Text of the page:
Courtesy of Nation Books
Courtesy of Nation Books
Simon Kuper is the author of Soccer Against the Enemy, Soccernomics, Soccer Men, and just now published for the first time in the US, Ajax, the Dutch, the War, an account of the surprisingly complex intersection between soccer, the Holocaust, and everyday life under German occupation during World War II in the Netherlands.
Ajax is an absorbing, thoughtful read, driven by a moral intelligence not typically found in sports books. Kuper interviews aged survivors of the war from every imaginable side—ranging from Dutch Jews who hid from the Nazis, sporting-club members who staged their own ousters of Nazi collaborators after the war, and athletes dragooned into playing for Hitler's national side—and digs into previously unexplored wartime archives like a seasoned historian.
The resulting book is not about 4-4-2 formations, transfers, or sporting glory—Kuper instead uses the game as a lever to open up a serious but engaging discussion of collective memory, group identity, the legacy of the Holocaust and the war, and what games can stand for beyond the pitch. Any intelligent sports fan not familiar with Kuper's work is missing out, and Ajax more than lives up to his high standard. I had a chance to interview Simon Kuper via email on the occasion of the US release of Ajax, the Dutch, the War, to talk about the book, his sense of the future of soccer, and more.
The Classical: As World War II slowly moves out of living memory, it seems like the idea of “goed” (good) and “fout” (collaborationist or otherwise badly behaved) in the war remains quite alive for the Dutch. For Americans, our story of WWII is that we were all “goed.” Insulated as we are by two oceans, our domestic world was not disrupted, and civilians were never faced with a dire choice to resist or collaborate. Do you think that Americans have a hard time relating to how profoundly life in Europe was changed by the war? What single anecdote in Ajax stuck out for you as the most memorable example of how the Dutch world was turned upside down by occupation?
Simon Kuper: Actually my surprise while researching the book was to find out how little the war changed for most people in Holland. One Dutch journalist I know, Frits Barend, actually told me that for most Dutch people there wasn’t a second world war. He said that there was a war if you were Jewish, or if you were in the Resistance; and in the “Hunger Winter” of 1944/45 there was a war in the part of the country north of the great rivers; but for most people most of the time, little changed. There were very few German soldiers and officials based in the Netherlands; in smaller towns you could go years without seeing a German. Until food ran out near the end of the war, life was indeed grim and depressing, and the radio and newspapers lied, and the royal family was in exile, but for most of the population the war just wasn’t that dramatic a period. That was very surprising for me, as I say, because I had grown up with the idea of the war as constant action. When we think back on the period, we think of Auschwitz, Dunkirk, the Blitz in London; but in western Europe, it was a lot tamer most of the time, I came to realize.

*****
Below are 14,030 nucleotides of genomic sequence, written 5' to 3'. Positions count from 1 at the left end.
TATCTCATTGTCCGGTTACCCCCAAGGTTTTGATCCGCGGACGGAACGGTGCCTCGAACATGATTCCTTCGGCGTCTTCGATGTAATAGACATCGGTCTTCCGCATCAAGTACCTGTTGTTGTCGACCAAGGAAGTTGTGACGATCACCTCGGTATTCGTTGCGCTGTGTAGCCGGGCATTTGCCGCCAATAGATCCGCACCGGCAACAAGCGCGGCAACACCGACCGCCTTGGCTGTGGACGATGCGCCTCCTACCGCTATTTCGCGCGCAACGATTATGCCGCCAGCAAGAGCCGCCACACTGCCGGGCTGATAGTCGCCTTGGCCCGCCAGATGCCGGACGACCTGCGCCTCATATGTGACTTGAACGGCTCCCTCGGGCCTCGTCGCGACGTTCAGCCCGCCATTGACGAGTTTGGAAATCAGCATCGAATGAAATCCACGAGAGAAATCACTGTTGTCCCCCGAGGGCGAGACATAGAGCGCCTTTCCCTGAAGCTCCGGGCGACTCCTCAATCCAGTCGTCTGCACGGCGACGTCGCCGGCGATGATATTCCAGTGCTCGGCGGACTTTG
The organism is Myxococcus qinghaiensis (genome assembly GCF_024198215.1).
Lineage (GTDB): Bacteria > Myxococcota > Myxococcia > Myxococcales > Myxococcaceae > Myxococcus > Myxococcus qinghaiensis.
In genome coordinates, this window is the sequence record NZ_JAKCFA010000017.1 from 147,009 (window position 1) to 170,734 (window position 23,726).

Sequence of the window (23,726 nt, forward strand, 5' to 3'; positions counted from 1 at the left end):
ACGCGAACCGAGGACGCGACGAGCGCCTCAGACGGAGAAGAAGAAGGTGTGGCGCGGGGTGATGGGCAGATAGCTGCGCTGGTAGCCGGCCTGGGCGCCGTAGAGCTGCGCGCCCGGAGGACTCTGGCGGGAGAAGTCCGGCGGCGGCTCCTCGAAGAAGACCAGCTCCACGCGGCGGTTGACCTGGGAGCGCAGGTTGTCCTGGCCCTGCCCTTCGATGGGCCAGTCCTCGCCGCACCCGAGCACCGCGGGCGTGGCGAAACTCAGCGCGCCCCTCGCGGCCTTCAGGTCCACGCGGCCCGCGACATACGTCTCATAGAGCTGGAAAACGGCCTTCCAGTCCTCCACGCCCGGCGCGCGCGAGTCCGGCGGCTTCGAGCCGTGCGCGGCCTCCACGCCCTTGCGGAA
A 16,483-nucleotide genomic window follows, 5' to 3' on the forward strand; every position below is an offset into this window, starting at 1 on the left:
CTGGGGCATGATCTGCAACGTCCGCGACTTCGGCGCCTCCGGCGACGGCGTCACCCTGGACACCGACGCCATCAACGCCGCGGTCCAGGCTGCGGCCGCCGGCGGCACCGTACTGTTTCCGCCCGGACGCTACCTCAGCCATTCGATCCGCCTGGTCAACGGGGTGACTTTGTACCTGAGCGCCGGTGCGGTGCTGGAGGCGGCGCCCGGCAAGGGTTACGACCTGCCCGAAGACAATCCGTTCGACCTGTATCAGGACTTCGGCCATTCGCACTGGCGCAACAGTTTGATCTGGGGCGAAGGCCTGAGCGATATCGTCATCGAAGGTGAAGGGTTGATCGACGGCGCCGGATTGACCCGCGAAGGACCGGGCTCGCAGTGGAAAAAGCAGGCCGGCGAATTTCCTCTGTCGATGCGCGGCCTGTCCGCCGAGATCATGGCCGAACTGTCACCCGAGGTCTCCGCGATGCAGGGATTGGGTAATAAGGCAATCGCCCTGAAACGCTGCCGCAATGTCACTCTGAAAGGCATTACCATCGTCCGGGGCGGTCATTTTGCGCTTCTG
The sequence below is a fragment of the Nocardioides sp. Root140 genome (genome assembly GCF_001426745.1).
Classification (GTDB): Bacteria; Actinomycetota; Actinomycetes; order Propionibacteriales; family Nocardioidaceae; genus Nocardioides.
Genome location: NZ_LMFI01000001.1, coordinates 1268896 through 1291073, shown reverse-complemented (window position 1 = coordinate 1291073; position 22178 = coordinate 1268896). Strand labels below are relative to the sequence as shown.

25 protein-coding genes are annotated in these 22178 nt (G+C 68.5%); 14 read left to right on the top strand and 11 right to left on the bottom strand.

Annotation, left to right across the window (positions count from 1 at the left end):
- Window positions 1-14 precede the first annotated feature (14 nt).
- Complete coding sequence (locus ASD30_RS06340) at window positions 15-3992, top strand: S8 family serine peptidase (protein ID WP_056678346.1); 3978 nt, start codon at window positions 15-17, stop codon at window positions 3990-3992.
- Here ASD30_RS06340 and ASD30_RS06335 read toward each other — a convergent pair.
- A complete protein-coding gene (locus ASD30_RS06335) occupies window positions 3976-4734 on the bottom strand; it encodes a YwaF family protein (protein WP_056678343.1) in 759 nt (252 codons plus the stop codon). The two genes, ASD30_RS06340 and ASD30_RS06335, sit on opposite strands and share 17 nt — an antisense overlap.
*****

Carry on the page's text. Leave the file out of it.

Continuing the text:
The international sports world of the 1930s and ‘40s was a much smaller enterprise than today—there were no multibillion dollar television contracts, equipment sponsorships, “official beer of the World Cup” etc. When the Simon Kupers of the future look back on today, how will football have changed, in your opinion?
I think people will look back on 2012 and marvel at how small soccer was then. The average player in the English Premier League now earns about $2.5 million a year, I think. Nowadays people grumble that soccer players are overpaid, and I understand that, but one day we will come to think of this as small beer. That’s mostly because so many countries—from the US through India to Indonesia—are only now starting to switch onto European soccer and particularly English soccer. The European game is going to tap ever more money from other parts of the world. Already in the last year in the US you are seeing constant breaking of viewing records for EPL and Champions League games. You see Fox sometimes putting games on its main channels.
At the moment, the biggest soccer clubs are actually much smaller entreprises than most people think. A Finnish financial analyst I know told me that Real Madrid—world’s richest soccer club—would be only the 135th biggest company in Finland measured by revenues. And of course Madrid usually loses money. These clubs have a lot of scope to grow. We ain’t seen nothing yet.
While many citizens of occupied countries deemed to have collaborated with Nazis were made pariahs—with Ajax banning a number of club members for life for having been “fout”—the civilian Germans seen to have been largely forgiven for the sins of their Nazi leaders. Did postwar (West) German football teams face discrimination in the international community? How did West Germany become an international football power within a few generations of the war?
West German soccer teams were indeed widely disliked for a long time. Beating Germany was the big preoccupation for France, England, Holland and many other Europeans teams until about the 1990s, and a lot of that did have to do with the war. The most emotional match in Dutch history is probably Holland’s 2–1 victory over West Germany in Hamburg in 1988, after which the Dutch poet Jules Deelder wrote:
Those who fell
Rose cheering from their graves.
And crazy as it sounds, it really did feel a bit like that then.
Why did West Germany become so good soon after the war, winning its first World Cup in 1954? Well, in the same way that West Germany built up its ravaged economy very fast in the years after the war—its so-called “economic miracle”. The country lay in ruins in 1945 but it had a lot of knowhow, in both business and in football, and knowhow is hard to destroy with bombs. West Germany was also welcomed back into the western bloc fast because we needed it in the struggle with the USSR. So the amazing thing is how fast the Germans left the 12 Nazi years behind them—though of course some of the scars are only fading now. My sense is that only since about 2000 Europeans have really been leaving the war behind them, in emotional terms.